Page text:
These first two levers address the issue noted by the Broadband Plan’s Slide 4.G and provide telcos two incentives to upgrade: better economics for deployment of upgraded networks and the threat of new competition. Both of these levers help put greater competitive pressure on cable to upgrade.

Read Blair Levin's full speech
Or the previous excerpts:
  1. See http://www.cnet.com/news/google-exec-sees-google-fiber-as-a-moneymaker/
  2. For a discussion of the early rounds of the “game of gigs” see http://www.gig-u.org/cms/assets/uploads/2012/12/81714-Gig.U-Final-Report-Draft-1.pdf
  3. For more on the game theory, somewhat akin to a game of chicken, between Google and incumbent ISPs, see https://www.washingtonpost.com/news/the-switch/wp/2014/10/28/google-fibers-playing-a-multibillion-dollar-game-of-chicken-with-traditional-isps/
  4. See, for example, http://www.tennessean.com/story/money/2015/09/29/t-drops-fiber-prices-google-fiber-levels/73023434/. But the reverse is also true. Prices stay higher in non-Google areas. See http://consumerist.com/2015/09/30/att-touts-lower-prices-for-gigabit-internet-still-charges-40-more-if-google-fiber-isnt-around/
  5. Bernstein estimates a maximum coverage of 20 million homes in 6-8 years.
  6. See, for example, http://www.carrollcountytimes.com/news/local/ph-cc-fiber-lighting-ceremony-20150626-story.html and http://www.newsobserver.com/news/local/community/southwest-wake-news/article40803345.html.
  7. The key inquiry is what assets does the city have that can be provided at no or little incremental cost that improve the economics of deployment and operations. This can include: physical assets, like rights-of-ways (ROWs), utility poles, conduit, buildings, etc.; information assets, like information regarding conduit, ducts, and other ROWs; and processes to improve current assets, such as ensuring that make-ready work is done expeditiously, coordinating with new providers to save costs or allowing them to perform work themselves through approved contractors.
  8. The key inquiry here is what rules does the city have that may have made sense in a different time and with a different market structure that in today’s market creates a barrier to an upgrade or new deployment. For example, all the projects with national ISPs, including Google Fiber, have allowed neighborhood-by-neighborhood builds, which significantly reduces capital expenditures and risk through a pre-commitment strategy.
  9. The key inquiry here is how to aggregate demand to demonstrate to existing players the value of an upgrade and to potential new entrants the opportunity in the community. This can be done on both the institutional and residential level.
  10. The current draft of the Broadband Conduit Deployment Act of 2015 can be found at http://eshoo.house.gov/wp-content/uploads/2015/10/10.22.15-Dig-Once-Bill-Text.pdf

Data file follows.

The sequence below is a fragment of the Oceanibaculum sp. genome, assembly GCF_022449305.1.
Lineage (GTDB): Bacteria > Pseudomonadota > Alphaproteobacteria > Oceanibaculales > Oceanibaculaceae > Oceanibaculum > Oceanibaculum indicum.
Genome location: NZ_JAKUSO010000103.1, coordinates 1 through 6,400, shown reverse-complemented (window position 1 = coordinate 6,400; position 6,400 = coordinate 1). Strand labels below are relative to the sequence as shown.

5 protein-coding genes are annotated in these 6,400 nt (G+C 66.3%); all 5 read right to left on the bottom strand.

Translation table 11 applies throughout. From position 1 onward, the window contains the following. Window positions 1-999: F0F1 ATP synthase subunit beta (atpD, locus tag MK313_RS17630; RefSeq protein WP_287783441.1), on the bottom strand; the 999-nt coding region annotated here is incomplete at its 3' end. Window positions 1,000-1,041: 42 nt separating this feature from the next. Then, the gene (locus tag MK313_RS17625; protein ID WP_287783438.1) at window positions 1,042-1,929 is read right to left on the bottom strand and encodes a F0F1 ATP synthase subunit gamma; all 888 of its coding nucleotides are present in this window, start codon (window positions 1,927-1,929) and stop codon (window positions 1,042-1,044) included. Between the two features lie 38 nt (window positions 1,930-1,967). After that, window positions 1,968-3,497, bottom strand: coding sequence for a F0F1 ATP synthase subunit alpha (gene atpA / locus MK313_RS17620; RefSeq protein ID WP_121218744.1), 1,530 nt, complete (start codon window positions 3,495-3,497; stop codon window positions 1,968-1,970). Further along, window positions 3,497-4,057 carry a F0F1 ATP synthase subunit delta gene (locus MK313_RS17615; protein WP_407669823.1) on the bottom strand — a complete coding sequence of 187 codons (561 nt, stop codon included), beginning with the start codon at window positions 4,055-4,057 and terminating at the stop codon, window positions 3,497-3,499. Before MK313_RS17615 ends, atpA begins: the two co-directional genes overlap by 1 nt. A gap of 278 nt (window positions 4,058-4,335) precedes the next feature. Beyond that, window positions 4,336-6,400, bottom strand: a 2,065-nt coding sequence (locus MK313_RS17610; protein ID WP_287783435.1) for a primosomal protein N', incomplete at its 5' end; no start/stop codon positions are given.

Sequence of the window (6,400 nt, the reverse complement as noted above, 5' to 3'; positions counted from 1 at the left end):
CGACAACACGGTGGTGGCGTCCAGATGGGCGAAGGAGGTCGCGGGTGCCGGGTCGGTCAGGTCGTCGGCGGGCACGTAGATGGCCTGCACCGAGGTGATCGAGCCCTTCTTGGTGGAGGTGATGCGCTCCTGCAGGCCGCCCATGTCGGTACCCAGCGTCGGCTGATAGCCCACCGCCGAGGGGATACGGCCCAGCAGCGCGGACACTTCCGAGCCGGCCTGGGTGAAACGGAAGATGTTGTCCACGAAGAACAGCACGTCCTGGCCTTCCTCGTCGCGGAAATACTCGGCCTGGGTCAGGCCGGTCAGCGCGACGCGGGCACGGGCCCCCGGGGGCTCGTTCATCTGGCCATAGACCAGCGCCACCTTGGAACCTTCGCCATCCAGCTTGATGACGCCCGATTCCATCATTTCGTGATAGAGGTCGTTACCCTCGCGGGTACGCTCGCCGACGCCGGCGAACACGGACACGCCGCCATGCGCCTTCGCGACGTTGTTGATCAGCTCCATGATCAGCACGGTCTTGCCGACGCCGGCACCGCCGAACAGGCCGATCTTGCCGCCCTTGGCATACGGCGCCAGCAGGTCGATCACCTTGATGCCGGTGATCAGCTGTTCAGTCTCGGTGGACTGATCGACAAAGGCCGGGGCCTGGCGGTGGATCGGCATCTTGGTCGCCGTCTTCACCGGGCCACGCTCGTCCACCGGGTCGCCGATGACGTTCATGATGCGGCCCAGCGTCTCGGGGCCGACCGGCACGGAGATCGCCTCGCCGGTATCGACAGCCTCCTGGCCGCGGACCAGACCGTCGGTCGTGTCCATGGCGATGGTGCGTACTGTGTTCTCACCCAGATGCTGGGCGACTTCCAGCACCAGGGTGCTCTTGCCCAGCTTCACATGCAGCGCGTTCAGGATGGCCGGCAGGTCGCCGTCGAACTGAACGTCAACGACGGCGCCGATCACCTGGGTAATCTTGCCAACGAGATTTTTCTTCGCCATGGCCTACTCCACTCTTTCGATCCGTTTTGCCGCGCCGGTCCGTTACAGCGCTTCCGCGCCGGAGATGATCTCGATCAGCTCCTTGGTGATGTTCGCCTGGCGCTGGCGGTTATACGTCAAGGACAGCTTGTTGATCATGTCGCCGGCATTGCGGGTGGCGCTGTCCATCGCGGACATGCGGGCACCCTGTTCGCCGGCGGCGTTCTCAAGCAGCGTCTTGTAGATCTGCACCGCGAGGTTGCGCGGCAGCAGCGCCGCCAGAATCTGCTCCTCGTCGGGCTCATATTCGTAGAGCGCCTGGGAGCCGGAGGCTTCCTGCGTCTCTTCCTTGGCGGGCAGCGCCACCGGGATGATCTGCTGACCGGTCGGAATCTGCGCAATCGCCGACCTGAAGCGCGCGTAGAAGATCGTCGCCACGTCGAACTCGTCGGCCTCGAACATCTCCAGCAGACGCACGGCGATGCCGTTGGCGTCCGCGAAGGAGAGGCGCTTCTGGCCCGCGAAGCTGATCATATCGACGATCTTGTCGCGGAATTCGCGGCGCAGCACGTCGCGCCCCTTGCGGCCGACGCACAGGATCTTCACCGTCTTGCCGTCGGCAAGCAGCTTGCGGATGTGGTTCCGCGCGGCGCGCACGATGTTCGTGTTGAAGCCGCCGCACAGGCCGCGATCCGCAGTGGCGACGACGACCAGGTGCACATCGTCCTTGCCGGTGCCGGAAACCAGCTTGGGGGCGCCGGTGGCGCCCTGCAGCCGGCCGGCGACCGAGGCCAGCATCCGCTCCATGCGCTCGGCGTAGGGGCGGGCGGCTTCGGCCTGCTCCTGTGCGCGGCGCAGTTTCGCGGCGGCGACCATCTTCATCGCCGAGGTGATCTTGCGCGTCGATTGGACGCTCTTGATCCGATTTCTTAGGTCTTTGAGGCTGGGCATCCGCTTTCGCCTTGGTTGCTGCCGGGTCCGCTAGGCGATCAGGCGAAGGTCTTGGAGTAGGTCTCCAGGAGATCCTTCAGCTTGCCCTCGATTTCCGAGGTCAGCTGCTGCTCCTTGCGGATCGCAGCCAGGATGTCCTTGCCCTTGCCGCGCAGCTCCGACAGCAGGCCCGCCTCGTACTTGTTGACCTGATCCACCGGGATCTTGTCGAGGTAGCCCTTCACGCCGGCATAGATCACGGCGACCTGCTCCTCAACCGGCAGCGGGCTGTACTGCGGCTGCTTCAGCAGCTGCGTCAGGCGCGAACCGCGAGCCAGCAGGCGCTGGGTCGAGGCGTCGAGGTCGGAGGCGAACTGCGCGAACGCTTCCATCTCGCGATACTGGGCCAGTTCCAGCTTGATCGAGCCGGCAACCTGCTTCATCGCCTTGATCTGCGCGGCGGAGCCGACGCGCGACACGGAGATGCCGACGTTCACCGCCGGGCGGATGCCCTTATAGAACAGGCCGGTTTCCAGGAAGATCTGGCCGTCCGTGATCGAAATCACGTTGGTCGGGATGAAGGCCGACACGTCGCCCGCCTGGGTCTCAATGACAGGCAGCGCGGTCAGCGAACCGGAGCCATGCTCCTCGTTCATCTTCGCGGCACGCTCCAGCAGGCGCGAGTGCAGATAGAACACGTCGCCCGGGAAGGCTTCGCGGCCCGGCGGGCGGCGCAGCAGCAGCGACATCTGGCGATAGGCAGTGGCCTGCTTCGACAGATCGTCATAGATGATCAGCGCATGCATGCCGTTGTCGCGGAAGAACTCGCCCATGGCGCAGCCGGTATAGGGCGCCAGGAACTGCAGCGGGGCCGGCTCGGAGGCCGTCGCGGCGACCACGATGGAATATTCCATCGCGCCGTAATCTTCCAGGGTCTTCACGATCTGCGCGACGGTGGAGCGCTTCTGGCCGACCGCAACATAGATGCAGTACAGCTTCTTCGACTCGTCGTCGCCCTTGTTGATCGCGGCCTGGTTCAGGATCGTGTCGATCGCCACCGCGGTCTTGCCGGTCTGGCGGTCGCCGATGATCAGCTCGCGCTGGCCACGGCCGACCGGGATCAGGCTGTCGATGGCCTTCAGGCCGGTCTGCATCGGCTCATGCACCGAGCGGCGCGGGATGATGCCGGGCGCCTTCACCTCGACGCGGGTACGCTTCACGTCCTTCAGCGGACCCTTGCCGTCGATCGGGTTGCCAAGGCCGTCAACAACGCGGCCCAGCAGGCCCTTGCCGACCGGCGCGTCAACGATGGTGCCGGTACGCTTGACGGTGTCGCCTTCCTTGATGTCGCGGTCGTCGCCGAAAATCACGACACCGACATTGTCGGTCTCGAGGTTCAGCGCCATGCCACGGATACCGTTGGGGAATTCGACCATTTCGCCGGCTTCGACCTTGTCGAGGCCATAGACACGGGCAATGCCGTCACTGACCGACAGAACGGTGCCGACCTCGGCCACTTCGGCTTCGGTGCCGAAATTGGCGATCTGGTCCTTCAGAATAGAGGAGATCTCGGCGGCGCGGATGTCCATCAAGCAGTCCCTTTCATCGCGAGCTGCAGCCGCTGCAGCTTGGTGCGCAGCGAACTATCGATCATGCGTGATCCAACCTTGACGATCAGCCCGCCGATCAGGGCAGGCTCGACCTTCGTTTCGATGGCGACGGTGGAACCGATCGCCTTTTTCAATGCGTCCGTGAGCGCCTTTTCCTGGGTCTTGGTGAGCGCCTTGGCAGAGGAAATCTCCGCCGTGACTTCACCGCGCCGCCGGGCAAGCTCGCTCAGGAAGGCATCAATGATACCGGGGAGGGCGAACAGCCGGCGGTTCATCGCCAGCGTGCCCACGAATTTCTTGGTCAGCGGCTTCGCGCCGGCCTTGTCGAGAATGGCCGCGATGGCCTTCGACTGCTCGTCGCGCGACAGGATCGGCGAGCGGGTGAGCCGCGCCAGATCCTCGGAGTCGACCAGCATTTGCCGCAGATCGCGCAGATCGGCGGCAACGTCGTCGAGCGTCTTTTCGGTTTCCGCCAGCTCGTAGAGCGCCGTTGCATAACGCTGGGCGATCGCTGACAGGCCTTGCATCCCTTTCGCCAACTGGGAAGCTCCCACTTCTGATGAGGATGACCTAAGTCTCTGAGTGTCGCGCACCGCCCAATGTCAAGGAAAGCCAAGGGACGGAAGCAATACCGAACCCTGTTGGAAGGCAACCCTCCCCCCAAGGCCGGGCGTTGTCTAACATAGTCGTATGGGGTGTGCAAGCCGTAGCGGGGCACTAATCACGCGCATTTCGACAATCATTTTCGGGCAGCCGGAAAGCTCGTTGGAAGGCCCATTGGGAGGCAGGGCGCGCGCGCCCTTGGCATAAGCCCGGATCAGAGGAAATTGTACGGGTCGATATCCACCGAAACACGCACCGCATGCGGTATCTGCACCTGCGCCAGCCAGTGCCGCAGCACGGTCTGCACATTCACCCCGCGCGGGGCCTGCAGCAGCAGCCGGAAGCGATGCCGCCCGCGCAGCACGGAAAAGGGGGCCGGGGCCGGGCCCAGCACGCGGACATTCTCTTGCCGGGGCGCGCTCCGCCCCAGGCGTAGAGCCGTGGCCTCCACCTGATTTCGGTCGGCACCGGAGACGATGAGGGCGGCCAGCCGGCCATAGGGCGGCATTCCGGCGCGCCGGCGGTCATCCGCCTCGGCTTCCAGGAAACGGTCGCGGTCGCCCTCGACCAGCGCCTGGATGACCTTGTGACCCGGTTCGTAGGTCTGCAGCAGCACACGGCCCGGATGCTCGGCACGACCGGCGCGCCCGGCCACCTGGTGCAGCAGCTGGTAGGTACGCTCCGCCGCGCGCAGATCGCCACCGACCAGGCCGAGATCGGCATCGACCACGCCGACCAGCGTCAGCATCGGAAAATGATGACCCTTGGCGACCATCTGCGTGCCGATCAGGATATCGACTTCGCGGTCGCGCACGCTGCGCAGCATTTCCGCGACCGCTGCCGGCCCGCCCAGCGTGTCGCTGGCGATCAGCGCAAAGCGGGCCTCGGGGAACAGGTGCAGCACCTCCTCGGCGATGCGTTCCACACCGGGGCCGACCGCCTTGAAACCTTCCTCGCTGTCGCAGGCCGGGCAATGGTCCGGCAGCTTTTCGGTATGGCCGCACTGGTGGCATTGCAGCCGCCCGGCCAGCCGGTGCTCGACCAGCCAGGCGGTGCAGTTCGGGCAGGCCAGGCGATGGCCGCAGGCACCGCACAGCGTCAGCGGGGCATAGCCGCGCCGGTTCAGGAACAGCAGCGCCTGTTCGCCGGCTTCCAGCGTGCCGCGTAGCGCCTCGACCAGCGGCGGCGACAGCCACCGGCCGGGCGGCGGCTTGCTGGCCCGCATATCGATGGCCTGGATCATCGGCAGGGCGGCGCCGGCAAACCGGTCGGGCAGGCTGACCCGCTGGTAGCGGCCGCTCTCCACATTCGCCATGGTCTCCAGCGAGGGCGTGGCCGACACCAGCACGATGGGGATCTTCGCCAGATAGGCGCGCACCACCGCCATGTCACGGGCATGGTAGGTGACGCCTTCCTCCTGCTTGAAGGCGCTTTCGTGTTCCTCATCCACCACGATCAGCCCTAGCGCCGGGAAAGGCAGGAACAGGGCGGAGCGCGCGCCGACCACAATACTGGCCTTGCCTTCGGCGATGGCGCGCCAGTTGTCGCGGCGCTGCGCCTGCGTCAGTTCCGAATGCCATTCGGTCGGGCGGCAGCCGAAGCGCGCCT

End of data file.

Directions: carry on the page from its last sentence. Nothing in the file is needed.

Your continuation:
11. See National Broadband Plan recommendation 6.8.
  12. The success of the hearing raises the question of why these bi-partisan ideas did not get aired in Congress immediately after the release of the Plan. Indeed, Congresswoman Eschoo commented, correctly, that “It is so common sense that I wonder why we didn’t come up with this a decade ago”. http://www.rollcall.com/news/lawmakers_push_dig_once_and_other_bipartisan_policies_to_expand_high_speed-244530-1.html. There were a variety of factors but one of them was that the broadband political capital at that moment focused on how the FCC should respond to its loss in the Comcast Net Neutrality case. Comcast Corp. v. FCC, 600 F.3d 642. (2010). Another was a focus on specific issues of the moment, such a West Virginia mind disaster. http://voices.washingtonpost.com/posttech/2010/04/for_senator_jay_rockefeller_d-.html.
  13. See National Broadband Plan, recommendations 6.1, 6.2, 6.3, 6.4, 6.5, 6.6.
  14. Not only would this make those cities more attractive for new fiber investment, it would minimize the risk to their infrastructure from fiber construction, and it would also improve their own plant maintenance capabilities.
  15. Among other things, such a rule should introduce shorter timeframes and establishing higher pole-count thresholds before additional time allowances are triggered, accelerating deployments. Infrastructure owners should be required to negotiate access agreements in good faith with a broadband provider as soon as the provider has begun the process of obtaining necessary regulatory approvals. The rule should allow use of utility-approved contractors to perform all pole attachment and conduit make-ready work. Further, broadband providers should be permitted to use independent contractors if, in their estimation, utility-approved contractors alone cannot meet the deployment timetables.
  16. See Google’s filing to the Broadband Opportunities Council at http://www.ntia.doc.gov/files/ntia/google_inc_boc.pdf, page 8. In the long-run, I am certain such measures will not be necessary, but as Keynes said, “In the long-run we are all dead.”
  17. Id., at pp. 9-10. See National Broadband Plan at Recommendation 4.6.
  18. As I hope is clear, I don’t regard our need for more abundant bandwidth as representing any kind of a moral failure by incumbent providers. Rather, I see it as reflecting economic incentives. I am somewhat perplexed by arguments that go after the character of companies as if they should read David Brooks’ book “The Road to Character” and reform themselves. But then, the Supreme Court appears to think they are people so maybe I am wrong.

By Blair Levin.